Encouraging Summer writing means more than simply sitting your child behind a computer screen. We’ve already shared some great tips for fun family Summer writing activities, but did you know that physical exercise can also help boost brain power? Studies show that regular physical exercise can directly improve executive functioning skills such as Working Memory and Focus, which can go on to indirectly improve writing skills.
Exercise can also help kids develop a passion for sports and the outdoors, providing ample opportunities for kids to write about topics that genuinely interest them. Read on for a few fun ways to help engage your child in physical exercise and improve writing skills.
1.) Play Ball! Go to a ballgame and have your child listen carefully to the announcers covering the game, or listen to a radio or television reporter’s sports broadcast. Note the story-telling techniques employed (highlights of important plays, injuries, final scores, ect.). Next, hold a pick-up game with some family and friends, and have your child participate. Afterwards, ask him to write a short two-minute recap, modeling his writing after a real-life sportscast. Consider going the “whole nine yards” and have your child dress up for the role, sit behind a desk and deliver the recap to a video camera.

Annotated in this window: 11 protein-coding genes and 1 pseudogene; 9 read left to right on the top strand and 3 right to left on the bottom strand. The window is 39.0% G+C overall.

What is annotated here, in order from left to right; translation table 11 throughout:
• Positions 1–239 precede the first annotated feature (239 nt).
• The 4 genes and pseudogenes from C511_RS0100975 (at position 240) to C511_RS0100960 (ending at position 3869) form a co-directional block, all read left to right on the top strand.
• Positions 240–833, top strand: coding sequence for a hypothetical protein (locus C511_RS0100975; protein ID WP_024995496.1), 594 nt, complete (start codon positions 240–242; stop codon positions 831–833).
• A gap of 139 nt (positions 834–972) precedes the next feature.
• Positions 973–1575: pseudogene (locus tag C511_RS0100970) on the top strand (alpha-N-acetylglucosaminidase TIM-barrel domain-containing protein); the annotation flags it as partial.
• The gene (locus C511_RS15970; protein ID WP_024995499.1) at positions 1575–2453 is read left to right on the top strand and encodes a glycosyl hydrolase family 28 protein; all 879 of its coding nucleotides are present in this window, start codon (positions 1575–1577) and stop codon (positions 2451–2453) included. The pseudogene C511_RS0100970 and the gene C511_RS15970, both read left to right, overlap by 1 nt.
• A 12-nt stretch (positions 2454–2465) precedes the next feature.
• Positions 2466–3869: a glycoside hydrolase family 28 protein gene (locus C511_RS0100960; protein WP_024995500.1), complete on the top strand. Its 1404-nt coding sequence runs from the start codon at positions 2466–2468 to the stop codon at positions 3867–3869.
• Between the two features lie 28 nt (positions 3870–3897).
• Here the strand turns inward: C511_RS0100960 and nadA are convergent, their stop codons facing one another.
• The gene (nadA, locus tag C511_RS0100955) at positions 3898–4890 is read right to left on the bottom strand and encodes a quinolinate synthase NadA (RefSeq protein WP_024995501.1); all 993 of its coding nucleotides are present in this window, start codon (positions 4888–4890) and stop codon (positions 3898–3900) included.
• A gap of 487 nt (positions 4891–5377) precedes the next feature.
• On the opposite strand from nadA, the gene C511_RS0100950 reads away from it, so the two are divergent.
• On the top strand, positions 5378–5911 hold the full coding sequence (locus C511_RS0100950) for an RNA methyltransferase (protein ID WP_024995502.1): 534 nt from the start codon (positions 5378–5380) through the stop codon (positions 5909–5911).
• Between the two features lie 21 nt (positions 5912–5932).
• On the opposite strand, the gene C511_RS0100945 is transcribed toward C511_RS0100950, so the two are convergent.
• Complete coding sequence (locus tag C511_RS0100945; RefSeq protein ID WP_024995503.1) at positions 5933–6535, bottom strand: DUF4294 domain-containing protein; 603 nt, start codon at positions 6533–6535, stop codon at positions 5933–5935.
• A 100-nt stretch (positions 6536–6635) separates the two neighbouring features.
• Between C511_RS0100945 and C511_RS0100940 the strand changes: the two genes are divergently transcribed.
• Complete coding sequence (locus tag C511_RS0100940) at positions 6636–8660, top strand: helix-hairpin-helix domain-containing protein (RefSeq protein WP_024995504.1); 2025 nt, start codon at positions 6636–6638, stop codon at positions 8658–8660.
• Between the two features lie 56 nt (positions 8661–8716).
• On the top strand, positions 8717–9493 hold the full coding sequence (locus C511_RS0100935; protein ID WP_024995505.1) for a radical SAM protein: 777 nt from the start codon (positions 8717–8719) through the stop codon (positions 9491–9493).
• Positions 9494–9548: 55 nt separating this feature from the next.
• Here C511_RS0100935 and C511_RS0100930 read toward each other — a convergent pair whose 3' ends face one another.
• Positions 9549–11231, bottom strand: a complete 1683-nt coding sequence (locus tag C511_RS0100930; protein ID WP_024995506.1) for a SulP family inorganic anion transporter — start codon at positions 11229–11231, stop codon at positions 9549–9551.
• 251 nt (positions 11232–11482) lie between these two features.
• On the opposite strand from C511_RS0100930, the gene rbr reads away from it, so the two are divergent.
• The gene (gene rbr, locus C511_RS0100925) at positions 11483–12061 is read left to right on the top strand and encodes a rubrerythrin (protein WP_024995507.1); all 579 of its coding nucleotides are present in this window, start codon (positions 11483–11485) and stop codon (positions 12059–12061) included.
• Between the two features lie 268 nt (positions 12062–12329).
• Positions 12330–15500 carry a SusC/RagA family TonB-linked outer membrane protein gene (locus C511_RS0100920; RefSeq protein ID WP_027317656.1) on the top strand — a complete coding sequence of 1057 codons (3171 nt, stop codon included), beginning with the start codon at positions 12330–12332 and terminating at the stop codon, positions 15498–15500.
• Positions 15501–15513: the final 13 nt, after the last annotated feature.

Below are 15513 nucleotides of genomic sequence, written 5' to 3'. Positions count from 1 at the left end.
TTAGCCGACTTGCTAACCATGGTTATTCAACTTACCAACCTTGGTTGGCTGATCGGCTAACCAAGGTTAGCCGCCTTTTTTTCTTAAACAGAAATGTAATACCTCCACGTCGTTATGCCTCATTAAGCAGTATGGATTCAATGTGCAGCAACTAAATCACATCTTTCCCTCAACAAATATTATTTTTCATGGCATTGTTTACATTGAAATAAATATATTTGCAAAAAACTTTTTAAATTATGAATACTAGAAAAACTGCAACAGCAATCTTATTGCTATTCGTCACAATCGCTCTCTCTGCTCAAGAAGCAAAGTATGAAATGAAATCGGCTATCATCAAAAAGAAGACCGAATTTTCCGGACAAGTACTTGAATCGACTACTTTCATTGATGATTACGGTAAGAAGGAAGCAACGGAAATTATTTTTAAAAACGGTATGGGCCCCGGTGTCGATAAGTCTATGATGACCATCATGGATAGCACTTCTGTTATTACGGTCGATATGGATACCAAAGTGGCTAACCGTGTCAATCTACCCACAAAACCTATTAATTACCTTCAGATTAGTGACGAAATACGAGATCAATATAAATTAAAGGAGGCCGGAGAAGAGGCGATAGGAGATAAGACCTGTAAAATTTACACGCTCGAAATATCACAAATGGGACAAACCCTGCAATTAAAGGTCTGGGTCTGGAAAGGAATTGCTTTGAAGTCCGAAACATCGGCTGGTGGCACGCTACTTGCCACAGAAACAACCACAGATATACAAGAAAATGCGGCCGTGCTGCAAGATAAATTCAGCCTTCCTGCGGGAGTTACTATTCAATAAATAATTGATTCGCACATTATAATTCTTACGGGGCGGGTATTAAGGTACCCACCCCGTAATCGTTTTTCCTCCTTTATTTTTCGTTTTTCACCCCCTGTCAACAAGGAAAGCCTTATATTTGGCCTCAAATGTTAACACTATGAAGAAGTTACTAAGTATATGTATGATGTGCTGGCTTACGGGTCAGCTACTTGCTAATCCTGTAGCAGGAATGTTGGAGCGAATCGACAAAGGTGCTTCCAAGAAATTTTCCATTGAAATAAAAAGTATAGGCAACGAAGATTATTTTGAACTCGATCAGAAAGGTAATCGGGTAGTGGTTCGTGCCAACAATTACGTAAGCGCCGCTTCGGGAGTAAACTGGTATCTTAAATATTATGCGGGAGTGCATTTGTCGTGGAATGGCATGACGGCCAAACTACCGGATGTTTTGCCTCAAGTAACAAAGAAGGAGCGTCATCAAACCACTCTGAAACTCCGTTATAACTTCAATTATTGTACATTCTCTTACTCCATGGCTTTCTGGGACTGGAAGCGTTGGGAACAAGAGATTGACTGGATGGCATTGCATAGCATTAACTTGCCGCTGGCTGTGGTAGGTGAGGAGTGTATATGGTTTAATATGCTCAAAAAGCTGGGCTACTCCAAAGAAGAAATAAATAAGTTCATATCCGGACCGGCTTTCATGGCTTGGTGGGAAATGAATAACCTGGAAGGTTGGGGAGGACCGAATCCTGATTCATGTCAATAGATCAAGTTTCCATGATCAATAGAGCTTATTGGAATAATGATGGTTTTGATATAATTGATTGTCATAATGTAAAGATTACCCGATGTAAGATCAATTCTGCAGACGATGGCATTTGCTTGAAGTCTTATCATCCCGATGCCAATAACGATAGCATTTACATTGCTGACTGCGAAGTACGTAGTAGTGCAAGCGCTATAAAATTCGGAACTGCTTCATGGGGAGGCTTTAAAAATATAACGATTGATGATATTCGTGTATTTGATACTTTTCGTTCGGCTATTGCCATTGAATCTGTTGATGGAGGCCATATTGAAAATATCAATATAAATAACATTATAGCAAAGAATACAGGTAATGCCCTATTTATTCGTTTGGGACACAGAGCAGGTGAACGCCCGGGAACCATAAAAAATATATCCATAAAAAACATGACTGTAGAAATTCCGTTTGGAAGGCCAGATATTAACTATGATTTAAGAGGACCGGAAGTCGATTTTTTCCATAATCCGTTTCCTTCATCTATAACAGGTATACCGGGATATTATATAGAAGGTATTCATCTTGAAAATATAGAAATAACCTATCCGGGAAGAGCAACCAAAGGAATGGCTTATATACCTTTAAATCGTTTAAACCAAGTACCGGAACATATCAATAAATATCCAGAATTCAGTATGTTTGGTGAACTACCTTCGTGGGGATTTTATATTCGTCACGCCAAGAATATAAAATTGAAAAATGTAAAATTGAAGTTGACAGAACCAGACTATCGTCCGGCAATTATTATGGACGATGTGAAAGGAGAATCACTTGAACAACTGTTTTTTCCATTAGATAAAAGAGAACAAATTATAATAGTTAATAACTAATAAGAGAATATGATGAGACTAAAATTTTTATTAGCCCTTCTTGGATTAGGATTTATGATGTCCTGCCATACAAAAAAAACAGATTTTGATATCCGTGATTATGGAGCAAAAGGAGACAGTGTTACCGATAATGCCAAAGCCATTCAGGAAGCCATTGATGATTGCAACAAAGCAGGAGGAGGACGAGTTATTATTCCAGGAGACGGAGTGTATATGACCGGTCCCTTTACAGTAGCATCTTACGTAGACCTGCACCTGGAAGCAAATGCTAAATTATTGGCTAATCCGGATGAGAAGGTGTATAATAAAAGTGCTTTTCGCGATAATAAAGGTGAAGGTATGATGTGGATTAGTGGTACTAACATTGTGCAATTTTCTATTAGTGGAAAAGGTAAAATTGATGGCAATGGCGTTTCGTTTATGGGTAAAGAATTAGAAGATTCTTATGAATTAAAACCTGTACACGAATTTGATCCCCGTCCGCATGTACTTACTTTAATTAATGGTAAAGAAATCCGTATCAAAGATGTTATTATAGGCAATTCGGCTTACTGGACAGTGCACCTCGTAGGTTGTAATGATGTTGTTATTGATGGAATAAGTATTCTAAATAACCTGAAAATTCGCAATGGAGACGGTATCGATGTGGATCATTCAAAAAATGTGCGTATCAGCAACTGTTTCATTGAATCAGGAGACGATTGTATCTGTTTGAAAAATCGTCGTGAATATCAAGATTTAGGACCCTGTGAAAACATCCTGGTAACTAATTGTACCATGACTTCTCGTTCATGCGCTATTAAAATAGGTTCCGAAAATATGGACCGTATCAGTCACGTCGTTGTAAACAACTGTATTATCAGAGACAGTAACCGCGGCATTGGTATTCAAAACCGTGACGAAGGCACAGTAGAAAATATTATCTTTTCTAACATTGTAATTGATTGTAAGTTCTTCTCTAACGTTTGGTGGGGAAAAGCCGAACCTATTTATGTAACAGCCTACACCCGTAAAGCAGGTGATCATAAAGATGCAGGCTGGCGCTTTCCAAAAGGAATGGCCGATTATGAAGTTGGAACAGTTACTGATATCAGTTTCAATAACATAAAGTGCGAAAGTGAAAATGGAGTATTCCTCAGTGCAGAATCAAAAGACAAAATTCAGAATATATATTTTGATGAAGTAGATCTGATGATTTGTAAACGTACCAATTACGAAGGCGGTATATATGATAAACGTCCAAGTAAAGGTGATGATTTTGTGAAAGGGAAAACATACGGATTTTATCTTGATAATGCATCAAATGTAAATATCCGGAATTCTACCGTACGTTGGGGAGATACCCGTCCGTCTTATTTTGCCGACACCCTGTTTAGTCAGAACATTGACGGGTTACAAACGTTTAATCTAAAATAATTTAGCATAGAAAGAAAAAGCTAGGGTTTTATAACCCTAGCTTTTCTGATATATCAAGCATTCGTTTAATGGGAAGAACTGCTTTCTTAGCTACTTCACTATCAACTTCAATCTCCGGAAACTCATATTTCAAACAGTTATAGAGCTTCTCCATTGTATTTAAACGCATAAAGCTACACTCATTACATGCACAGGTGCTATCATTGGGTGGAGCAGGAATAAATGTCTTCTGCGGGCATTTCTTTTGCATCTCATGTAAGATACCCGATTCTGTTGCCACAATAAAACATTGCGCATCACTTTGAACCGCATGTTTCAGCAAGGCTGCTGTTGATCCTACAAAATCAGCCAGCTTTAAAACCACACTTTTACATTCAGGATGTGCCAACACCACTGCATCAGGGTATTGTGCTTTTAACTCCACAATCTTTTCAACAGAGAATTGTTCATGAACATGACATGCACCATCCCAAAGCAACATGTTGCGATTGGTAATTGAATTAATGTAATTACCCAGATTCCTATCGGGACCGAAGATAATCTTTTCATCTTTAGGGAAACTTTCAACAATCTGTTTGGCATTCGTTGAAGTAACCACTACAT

2.) Get Into Nature. Become a nature writer. Go on a trip to the zoo and have your child take notes about what he sees while you walk the grounds. Use a smartphone with a “Notes” app, or dictation app such as Dragon Dictation to record observations and later have him use these notes to describe his experience in writing. Taking the notes will be a good way to help him to organize his thoughts and can lead to an important skill for improving writing.
3.) Try a New Sport. Engage in a new sport that requires complex, coordinated body movement such as tennis, gymnastics, karate, or BMX biking. Not only do these sports exercise executive functioning skills such as Focus and Working memory, they all require an orderly, systematic, and repeatable approach to be successful. Explain how the same apporach must go into good writing, noting that in both cases, “practice makes perfect.” Get your child writing about his experience with the new sport, perhaps blogging about practice, taking photos and composing short tweets via Twitter, or simply journaling about the experience in an app like SimpleNote or Private Journal.